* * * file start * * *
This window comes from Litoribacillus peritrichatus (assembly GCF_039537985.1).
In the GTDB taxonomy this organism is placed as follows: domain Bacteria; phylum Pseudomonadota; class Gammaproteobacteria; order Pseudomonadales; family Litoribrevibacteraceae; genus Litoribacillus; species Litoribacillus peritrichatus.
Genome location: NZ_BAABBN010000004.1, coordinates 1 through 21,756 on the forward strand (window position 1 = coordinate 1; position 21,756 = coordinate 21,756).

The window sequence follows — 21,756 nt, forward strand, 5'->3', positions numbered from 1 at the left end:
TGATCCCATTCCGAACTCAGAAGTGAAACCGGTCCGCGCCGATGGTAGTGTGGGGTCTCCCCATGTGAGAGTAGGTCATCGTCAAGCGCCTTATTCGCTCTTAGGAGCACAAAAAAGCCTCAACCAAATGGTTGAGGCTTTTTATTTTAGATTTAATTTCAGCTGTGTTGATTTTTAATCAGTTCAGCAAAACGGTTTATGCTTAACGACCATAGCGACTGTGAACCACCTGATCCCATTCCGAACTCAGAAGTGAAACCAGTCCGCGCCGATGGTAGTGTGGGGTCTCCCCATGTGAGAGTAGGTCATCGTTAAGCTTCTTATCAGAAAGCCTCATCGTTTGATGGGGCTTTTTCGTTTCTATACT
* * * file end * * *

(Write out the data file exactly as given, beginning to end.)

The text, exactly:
This window comes from Litoribacillus peritrichatus (assembly GCF_039537985.1).
In the GTDB taxonomy this organism is placed as follows: domain Bacteria; phylum Pseudomonadota; class Gammaproteobacteria; order Pseudomonadales; family Litoribrevibacteraceae; genus Litoribacillus; species Litoribacillus peritrichatus.
Genome location: NZ_BAABBN010000004.1, coordinates 1 through 21,756 on the forward strand (window position 1 = coordinate 1; position 21,756 = coordinate 21,756).

The window sequence follows — 21,756 nt, forward strand, 5'->3', positions numbered from 1 at the left end:
TGATCCCATTCCGAACTCAGAAGTGAAACCGGTCCGCGCCGATGGTAGTGTGGGGTCTCCCCATGTGAGAGTAGGTCATCGTCAAGCGCCTTATTCGCTCTTAGGAGCACAAAAAAGCCTCAACCAAATGGTTGAGGCTTTTTATTTTAGATTTAATTTCAGCTGTGTTGATTTTTAATCAGTTCAGCAAAACGGTTTATGCTTAACGACCATAGCGACTGTGAACCACCTGATCCCATTCCGAACTCAGAAGTGAAACCAGTCCGCGCCGATGGTAGTGTGGGGTCTCCCCATGTGAGAGTAGGTCATCGTTAAGCTTCTTATCAGAAAGCCTCATCGTTTGATGGGGCTTTTTCGTTTCTATACT